Join us as we—mere stardust-made mortals—meditate on our capacity to exert power and change the universe that we inhabit. The program features the World Premiere of Joel Thompson’s consortium commission piece, Love Songs from Lonely Letters, that explores individual agency and transformative joy. Arvo Pärt’s cosmic Berlin Mass drifts over the atmosphere with an expanded chorus and string orchestra. We are pleased to welcome Sphere Ensemble to share the stage with us.
We are thrilled that Joel Thompson will be making a special appearance at these concerts!
Download the digital concert program here.
We are stars, we are literally made of the cosmos, we are what remains, what becomes, what is becoming, of that which isn’t separable. – from The Lonely Letters by Ashon Crawley
Joel Thompson (b.1988) is an Atlanta-based composer, conductor, pianist, and educator, best known for the choral work Seven Last Words of the Unarmed, which was premiered November 2015 by the University of Michigan Men’s Glee Club and Dr. Eugene Rogers and won the 2018 American Prize for Choral Composition. His pieces have been performed by the Atlanta Symphony Orchestra, Tallahassee Symphony Orchestra, Atlanta Master Chorale, Los Angeles Master Chorale, EXIGENCE, and the San Francisco Gay Men’s Chorus. Currently a student at the Yale School of Music, Thompson was also a 2017 post-graduate fellow in Arizona State University’s Ensemble Lab/Projecting All Voices Initiative and a composition fellow at the 2017 Aspen Music Festival and School, where he studied with composers Stephen Hartke and Christopher Theofanidis and won the 2017 Hermitage Prize. Thompson taught at Holy Innocents’ Episcopal School in Atlanta 2015-2017, and also served as Director of Choral Studies and Assistant Professor of Music at Andrew College 2013-2015. Thompson is a proud Emory alum, graduating with a B.A. in Music in 2010, and an M.M. in Choral Conducting in 2013.
Thompson’s new work Love Songs from Lonely Letters was commissioned by a consortium including Ars Nova Singers, Harvard University, Grinnell College, Macalester College, and the University of St. Thomas.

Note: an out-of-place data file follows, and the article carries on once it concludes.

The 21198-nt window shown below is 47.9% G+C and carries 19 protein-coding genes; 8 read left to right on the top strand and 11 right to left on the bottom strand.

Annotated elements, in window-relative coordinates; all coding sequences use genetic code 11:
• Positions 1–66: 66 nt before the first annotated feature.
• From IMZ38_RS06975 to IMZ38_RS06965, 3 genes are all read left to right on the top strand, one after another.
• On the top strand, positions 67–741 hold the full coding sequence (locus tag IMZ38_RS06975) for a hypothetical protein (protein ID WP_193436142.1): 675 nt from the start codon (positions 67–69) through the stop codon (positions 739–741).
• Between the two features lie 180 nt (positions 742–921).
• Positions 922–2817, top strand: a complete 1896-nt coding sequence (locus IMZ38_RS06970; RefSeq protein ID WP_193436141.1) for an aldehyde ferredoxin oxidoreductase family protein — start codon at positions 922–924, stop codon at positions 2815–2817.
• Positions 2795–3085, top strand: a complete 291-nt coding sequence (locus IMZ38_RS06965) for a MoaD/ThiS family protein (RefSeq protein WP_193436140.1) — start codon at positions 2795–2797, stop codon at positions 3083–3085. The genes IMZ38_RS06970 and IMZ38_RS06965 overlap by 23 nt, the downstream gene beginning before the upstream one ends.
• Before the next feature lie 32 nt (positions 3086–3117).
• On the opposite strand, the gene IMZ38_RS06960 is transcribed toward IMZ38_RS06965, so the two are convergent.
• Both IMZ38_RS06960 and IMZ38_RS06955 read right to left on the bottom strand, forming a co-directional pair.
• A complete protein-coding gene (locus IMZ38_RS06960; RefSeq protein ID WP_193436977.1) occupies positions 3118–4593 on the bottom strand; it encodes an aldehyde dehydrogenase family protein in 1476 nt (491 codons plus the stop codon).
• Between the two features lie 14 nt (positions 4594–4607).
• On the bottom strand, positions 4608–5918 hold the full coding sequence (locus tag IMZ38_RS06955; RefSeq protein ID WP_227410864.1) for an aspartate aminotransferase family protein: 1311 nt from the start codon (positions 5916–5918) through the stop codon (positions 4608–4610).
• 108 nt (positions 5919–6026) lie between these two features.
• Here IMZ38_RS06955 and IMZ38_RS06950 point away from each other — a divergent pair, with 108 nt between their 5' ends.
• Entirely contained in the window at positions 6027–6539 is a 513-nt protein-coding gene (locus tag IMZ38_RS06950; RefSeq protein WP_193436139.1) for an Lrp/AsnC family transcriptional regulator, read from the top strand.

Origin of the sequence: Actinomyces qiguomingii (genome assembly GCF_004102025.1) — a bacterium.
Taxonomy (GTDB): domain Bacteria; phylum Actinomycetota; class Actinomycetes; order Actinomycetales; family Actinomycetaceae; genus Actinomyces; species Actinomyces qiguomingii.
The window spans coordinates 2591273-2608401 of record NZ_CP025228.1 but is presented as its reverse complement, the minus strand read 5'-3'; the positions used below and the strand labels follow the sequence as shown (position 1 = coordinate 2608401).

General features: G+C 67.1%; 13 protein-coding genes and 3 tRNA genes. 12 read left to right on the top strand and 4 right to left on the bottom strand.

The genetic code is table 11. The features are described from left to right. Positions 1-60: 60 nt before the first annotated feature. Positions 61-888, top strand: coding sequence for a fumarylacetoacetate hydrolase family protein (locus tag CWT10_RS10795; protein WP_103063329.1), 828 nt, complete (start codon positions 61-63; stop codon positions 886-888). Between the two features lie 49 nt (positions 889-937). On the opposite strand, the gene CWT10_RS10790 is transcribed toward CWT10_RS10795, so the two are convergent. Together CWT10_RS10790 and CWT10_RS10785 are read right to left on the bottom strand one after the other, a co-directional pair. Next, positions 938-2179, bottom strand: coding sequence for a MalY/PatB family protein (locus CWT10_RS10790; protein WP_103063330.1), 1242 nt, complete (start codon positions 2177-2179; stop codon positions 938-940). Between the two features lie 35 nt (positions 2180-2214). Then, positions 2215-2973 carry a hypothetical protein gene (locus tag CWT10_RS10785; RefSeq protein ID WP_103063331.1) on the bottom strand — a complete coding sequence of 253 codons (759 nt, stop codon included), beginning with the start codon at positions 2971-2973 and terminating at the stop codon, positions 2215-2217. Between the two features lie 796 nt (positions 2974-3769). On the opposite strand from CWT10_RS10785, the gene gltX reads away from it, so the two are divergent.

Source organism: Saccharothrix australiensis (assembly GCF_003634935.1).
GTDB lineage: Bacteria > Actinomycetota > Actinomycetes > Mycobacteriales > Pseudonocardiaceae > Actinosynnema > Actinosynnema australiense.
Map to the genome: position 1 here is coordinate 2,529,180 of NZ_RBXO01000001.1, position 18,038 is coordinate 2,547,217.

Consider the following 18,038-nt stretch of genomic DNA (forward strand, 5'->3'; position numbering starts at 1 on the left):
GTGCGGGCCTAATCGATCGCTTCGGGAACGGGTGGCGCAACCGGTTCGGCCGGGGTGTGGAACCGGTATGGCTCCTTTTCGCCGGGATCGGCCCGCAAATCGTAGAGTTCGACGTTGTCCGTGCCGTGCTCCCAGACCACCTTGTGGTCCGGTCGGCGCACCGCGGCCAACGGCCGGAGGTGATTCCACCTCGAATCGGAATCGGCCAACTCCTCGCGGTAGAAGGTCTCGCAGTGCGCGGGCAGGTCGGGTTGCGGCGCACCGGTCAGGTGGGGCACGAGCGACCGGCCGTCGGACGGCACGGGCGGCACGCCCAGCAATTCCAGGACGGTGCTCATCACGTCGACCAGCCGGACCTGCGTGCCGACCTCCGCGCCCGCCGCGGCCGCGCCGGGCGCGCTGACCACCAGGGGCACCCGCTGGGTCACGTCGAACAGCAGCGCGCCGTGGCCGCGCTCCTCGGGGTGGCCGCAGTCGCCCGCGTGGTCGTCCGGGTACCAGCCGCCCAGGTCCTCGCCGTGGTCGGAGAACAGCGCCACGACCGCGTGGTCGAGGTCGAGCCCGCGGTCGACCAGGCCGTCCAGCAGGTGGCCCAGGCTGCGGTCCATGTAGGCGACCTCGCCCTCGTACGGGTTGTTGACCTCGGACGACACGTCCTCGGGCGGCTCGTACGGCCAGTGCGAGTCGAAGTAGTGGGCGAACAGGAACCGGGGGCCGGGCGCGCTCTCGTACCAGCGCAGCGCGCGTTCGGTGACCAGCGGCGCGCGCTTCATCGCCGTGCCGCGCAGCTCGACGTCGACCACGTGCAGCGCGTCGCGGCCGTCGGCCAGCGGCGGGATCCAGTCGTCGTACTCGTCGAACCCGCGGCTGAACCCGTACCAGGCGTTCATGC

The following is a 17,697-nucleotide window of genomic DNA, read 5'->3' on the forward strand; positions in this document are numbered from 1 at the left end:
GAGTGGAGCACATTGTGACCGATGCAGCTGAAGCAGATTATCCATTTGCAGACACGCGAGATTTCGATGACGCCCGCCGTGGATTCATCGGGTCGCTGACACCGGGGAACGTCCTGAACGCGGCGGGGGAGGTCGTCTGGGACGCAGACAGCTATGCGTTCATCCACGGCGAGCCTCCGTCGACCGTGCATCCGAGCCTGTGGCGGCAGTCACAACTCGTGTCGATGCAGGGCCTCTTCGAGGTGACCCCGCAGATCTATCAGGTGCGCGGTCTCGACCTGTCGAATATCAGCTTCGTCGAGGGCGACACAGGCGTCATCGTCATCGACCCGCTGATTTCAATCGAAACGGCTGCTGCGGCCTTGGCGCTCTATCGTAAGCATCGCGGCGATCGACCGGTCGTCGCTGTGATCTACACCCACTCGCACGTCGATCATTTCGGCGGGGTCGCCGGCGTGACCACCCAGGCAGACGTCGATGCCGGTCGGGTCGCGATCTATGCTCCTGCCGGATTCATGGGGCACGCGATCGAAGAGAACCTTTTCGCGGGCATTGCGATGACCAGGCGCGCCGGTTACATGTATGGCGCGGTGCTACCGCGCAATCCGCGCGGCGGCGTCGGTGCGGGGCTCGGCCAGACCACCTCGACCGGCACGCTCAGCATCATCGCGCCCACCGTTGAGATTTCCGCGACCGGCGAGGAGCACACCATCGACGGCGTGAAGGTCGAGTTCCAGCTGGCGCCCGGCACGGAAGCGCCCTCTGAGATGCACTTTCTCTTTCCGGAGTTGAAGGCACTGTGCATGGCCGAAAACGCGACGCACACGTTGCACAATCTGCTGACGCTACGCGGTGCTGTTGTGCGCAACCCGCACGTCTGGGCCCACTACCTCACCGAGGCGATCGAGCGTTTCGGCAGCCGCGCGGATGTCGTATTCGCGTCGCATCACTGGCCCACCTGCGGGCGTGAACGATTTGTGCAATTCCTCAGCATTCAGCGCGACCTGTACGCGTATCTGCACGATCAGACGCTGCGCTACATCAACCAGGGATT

The program features Estonian composer Arvo Pärt’s Berlin Mass. Composed in 1990 for soloists and organ, Pärt soon created a version for choir and organ before finally producing the version for choir and strings that will be performed by Ars Nova Singers and Sphere Ensemble. The composer sets the ordinary of the mass, plus two Alleluia movements and the hymn Veni Sancte Spiritus. The music is varied, ranging from the slow spareness of the Kyrie, through the vigor of the Gloria to the sublime austerity of the Agnus Dei.
The sounds in the composition are strictly structured accounting for the number of syllables, emphasis and other parameters of the text. “Each step is derived from the text. Hence, this is not a result of a so-called inspiration, but something more objective,” the composer has said about his piece. Pärt has described his compositional technique, which he calls “tintinnabuli” (from the Latin, little bells), like this:
“I have discovered that it is enough when a single note is beautifully played. This one note, or a silent beat, or a moment of silence, comforts me. I work with very few elements—with one voice, two voices. I build with primitive materials—with the triad, with one specific tonality. The three notes of a triad are like bells and that is why I call it tintinnabulation.”
“Pärt’s Berlin Mass [strikes] the perfect balance between the ethos of the ancient and the aural palette of the modern. The Berlin Mass is a piece which conjures the weight of a thousand years of devotion yet one whose tones are complimentary to the modern world.” – Adam Garrie, Estonian World, November 2013
"Even in Estonia, Arvo was getting the same feeling that we were all getting... I love his music, and I love the fact that he is such a brave, talented man… He's completely out of step with the zeitgeist and yet he's enormously popular, which is so inspiring. His music fulfills a deep human need that has nothing to do with fashion."Composer Steve Reich